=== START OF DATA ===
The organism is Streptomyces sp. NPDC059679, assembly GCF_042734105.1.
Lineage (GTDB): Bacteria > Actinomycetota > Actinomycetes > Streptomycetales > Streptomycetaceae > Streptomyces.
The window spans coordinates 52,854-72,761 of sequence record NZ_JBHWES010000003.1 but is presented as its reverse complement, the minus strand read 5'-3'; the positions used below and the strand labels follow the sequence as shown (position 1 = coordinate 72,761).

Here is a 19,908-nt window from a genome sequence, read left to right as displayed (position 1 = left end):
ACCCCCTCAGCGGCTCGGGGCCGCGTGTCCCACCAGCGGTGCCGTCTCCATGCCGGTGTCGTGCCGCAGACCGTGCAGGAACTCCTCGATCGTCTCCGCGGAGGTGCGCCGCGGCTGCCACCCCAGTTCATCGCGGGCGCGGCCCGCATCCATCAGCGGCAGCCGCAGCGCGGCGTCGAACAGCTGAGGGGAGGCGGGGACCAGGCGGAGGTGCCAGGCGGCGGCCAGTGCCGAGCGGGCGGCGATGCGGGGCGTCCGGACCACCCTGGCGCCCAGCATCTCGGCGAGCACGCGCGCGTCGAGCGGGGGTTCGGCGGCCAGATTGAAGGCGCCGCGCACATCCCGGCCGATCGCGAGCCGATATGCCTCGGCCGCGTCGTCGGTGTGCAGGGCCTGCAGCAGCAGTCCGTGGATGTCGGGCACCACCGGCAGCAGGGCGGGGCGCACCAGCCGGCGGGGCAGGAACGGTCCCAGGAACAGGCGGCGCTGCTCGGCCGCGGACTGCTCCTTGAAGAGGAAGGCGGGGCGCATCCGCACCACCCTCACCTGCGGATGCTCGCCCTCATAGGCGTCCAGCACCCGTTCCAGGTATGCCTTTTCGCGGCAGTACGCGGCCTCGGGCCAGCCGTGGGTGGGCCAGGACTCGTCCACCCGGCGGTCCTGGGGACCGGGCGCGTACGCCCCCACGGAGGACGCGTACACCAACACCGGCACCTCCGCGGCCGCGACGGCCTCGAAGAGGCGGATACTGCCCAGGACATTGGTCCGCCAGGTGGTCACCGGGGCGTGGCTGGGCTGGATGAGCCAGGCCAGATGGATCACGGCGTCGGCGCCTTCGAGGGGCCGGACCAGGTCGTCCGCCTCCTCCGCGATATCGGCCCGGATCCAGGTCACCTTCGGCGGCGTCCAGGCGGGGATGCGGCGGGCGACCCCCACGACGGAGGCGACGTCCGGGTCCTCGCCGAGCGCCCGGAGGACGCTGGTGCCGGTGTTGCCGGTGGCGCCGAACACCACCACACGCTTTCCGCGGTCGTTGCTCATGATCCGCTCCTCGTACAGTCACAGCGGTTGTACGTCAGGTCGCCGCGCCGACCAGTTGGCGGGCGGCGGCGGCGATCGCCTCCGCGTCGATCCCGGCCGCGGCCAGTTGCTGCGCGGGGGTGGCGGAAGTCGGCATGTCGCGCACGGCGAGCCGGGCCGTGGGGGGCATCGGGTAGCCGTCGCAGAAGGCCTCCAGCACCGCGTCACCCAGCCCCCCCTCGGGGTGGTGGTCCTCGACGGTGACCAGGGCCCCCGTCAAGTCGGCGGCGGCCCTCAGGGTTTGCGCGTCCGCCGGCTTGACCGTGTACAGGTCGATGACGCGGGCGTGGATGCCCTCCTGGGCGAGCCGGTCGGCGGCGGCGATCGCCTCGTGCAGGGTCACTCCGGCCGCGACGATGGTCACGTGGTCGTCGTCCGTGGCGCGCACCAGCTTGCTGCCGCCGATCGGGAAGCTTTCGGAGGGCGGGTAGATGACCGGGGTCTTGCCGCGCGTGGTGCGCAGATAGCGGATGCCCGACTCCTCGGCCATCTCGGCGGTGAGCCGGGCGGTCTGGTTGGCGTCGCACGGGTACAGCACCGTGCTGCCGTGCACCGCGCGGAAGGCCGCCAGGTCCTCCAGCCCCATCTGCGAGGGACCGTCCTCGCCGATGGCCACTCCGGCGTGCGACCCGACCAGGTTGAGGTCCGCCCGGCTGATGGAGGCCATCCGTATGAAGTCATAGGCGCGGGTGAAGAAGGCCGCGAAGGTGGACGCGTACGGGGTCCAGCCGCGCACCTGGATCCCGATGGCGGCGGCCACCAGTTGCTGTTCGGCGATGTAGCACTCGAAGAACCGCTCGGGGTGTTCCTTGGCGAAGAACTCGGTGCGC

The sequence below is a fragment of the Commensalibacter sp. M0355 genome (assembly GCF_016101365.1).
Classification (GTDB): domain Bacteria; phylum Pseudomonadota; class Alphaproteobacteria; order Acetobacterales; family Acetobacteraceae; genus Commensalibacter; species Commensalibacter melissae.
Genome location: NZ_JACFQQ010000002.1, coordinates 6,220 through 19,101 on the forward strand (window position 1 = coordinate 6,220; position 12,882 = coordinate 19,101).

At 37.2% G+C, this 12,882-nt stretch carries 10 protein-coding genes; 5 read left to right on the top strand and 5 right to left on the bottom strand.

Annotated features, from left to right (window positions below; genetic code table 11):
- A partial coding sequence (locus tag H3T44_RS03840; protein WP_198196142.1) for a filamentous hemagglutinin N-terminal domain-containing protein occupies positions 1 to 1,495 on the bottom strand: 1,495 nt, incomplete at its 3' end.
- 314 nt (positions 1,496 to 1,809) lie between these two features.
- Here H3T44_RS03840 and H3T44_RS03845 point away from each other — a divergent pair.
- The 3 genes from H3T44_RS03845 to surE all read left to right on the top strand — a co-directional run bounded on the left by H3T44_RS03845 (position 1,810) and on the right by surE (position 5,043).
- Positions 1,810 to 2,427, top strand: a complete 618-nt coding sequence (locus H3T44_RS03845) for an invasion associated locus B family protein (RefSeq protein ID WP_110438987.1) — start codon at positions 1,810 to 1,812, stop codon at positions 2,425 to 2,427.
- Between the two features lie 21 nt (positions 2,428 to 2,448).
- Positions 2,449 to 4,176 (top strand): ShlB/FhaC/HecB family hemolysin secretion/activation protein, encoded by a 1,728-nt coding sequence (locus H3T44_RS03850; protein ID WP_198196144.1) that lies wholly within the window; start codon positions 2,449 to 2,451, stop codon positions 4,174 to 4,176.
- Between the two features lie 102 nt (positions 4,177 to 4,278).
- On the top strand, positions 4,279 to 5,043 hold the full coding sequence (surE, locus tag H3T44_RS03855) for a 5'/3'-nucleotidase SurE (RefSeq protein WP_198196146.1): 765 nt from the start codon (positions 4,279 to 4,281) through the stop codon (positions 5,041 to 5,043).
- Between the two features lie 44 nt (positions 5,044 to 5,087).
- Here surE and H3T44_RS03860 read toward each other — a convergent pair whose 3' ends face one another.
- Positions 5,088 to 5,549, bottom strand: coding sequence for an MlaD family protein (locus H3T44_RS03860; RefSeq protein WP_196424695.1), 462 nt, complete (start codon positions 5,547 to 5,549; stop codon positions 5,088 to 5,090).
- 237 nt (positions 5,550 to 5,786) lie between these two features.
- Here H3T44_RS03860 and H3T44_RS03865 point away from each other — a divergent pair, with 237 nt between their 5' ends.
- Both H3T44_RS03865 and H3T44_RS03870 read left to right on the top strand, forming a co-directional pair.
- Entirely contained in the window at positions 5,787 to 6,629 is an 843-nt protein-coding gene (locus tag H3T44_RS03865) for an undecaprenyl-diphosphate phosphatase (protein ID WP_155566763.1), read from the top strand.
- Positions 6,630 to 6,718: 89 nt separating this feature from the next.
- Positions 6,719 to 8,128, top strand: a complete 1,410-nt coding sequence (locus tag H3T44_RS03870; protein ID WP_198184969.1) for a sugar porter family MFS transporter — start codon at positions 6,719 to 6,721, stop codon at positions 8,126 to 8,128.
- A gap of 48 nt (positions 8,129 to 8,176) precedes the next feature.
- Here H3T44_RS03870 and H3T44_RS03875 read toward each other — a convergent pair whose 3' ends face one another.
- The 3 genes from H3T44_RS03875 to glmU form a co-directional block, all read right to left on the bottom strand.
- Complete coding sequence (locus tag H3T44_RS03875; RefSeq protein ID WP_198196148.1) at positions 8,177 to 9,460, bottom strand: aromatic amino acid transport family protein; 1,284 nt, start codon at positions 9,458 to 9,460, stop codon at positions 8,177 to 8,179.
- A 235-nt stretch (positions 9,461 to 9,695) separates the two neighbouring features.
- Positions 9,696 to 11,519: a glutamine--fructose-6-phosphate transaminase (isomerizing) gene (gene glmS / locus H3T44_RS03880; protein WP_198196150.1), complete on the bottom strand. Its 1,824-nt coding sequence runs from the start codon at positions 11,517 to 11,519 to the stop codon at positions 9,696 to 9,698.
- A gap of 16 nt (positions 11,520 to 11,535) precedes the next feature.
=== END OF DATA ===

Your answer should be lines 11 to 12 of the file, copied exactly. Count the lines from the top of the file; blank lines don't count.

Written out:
- A partial coding sequence (locus tag H3T44_RS03840; protein WP_198196142.1) for a filamentous hemagglutinin N-terminal domain-containing protein occupies positions 1 to 1,495 on the bottom strand: 1,495 nt, incomplete at its 3' end.
- 314 nt (positions 1,496 to 1,809) lie between these two features.